The top Democrat on the Senate Judiciary Committee said Thursday one of President Trump’s judicial picks didn’t disclose roughly 16,000 online posts in addition to a conflict of interest, raising questions about his role at the Justice Department in vetting other judicial nominees.
Sen. Dianne Feinstein, California Democrat, said Brett Talley, an Alabama district court nominee, didn’t disclose to the committee 16,000 online posts, some of which were controversial about shooting death row inmates, defending the Ku Klux Klan and statutory rape, which the nominee had made prior to his confirmation hearing.
She said he also didn’t answer question 24 on the committee’s questionnaire for all nominees about potential conflicts of interest with family members, as Mr. Talley’s spouse is chief of staff for Don McGahn, White House chief counsel.
“He currently serves on the Department of Justice, working on judicial nominations,” Ms. Feinstein said of Mr. Talley. “It’s his job to advise other nominees on what they must disclose to the committee.”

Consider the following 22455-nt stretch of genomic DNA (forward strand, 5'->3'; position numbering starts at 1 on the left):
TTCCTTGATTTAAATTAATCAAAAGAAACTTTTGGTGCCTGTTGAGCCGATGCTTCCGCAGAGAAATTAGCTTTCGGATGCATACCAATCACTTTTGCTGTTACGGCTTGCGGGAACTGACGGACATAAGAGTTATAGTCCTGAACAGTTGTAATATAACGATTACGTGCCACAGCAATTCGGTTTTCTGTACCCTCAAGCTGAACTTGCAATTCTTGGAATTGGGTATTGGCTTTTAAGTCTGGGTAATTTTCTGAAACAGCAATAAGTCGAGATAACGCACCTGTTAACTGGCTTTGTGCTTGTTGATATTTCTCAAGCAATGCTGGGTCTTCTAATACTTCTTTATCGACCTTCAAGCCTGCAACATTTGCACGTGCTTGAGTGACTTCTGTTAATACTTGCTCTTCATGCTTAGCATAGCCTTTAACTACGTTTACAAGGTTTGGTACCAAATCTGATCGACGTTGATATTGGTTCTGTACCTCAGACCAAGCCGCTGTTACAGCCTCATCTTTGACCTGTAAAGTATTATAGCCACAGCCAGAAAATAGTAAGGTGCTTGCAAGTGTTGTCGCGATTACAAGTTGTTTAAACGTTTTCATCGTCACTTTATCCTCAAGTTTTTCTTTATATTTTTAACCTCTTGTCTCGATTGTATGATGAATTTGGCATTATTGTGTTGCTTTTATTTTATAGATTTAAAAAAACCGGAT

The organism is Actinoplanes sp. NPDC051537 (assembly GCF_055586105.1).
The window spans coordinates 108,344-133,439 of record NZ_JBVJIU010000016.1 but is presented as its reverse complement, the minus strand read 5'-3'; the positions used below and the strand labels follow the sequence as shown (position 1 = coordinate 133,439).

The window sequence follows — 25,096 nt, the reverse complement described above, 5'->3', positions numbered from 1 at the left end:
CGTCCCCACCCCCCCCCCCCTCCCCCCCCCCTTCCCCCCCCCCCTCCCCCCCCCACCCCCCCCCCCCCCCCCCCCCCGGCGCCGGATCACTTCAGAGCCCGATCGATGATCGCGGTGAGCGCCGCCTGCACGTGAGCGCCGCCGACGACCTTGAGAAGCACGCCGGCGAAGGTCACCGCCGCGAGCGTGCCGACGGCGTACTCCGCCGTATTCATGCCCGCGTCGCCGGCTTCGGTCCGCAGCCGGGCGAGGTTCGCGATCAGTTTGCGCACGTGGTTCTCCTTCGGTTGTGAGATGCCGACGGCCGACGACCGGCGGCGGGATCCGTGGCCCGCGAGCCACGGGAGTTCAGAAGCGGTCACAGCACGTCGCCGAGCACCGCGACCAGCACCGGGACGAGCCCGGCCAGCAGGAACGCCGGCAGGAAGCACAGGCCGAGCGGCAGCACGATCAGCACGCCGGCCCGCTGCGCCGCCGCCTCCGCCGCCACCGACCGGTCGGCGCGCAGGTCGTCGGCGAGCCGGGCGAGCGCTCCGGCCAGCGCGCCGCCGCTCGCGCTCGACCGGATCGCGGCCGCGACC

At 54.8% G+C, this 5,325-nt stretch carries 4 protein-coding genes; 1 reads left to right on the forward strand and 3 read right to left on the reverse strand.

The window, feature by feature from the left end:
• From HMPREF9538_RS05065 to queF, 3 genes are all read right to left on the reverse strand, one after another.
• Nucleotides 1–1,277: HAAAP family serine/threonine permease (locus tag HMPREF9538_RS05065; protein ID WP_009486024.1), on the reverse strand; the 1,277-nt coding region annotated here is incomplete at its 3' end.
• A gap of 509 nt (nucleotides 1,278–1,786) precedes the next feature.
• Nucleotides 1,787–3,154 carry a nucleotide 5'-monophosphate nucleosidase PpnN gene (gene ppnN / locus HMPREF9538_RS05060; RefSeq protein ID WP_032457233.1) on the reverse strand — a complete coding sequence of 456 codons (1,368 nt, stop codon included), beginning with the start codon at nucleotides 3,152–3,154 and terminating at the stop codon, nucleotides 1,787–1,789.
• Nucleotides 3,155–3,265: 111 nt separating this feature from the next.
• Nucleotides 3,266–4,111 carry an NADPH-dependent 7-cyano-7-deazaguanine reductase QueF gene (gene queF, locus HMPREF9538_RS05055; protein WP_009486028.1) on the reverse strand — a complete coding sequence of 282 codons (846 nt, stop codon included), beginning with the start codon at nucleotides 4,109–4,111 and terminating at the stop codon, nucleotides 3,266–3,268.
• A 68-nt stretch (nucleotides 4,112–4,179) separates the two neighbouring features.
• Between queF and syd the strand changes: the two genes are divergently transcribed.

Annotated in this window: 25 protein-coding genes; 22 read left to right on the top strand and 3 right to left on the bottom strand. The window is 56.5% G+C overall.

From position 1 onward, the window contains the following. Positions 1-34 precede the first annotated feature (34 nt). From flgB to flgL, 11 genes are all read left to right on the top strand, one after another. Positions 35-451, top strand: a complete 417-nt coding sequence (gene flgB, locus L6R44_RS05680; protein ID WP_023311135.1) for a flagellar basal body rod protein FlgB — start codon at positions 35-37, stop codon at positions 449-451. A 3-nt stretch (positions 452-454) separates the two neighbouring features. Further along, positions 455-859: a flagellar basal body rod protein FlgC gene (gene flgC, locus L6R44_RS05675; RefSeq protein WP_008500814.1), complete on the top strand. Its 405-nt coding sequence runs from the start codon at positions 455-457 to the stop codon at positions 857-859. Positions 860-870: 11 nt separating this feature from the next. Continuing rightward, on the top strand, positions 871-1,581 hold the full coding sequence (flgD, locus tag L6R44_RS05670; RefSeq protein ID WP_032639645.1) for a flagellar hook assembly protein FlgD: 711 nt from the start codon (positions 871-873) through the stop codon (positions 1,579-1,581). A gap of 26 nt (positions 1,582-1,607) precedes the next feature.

Ms. Feinstein suggested the rapid pace of judicial nominees who have been processed by the committee is to blame for the lack of sufficient vetting. She said this month alone, the committee has held hearings for five circuit court nominees.
“I’ve served on the judiciary committee since January of 1993 and during my entire tenure, the committee has never heard hearings for five circuit court nominees in a single month,” she said.
“Taking the time to ensure each nominee is properly and thoroughly vetted, and their record reviewed, carefully is the role of this committee.”
But it isn’t only Democrats that are questioning the vetting of Mr. Trump’s picks for the federal bench.
Sen. John Kennedy, Lousiana Republican, also raised concerns over Mr. Talley’s nomination earlier this week.
“He’s never tried a lawsuit in his natural life, and he’s going to be on the federal bench? Give me a break,” Mr. Kennedy said about the nominee on Tuesday. “It is embarrassing and I think the president of the United States is getting some very, very bad advice.”
The White House did not immediately respond to a request for comment.
The committee also delayed — for the second time — a vote on Mr. Trump’s nominee for the U.S. 8th Circuit Court of Appeals, Leonard Grasz, who the American Bar Association rated not qualified — just as it did Mr. Talley.
“The letter you sent me asking that Mr. Grasz be held over another week indicates to me you are looking into his record and you haven’t decided how you’re going to vote,” committee Chairman Charles E. Grassley, Iowa Republican, said to Ms. Feinstein.
Mr. Grassley said it appears the ABA “relied on faulty information on the evaluation of him” and the committee should be able to resolve the issue and vote on Mr. Grasz’s confirmation next week.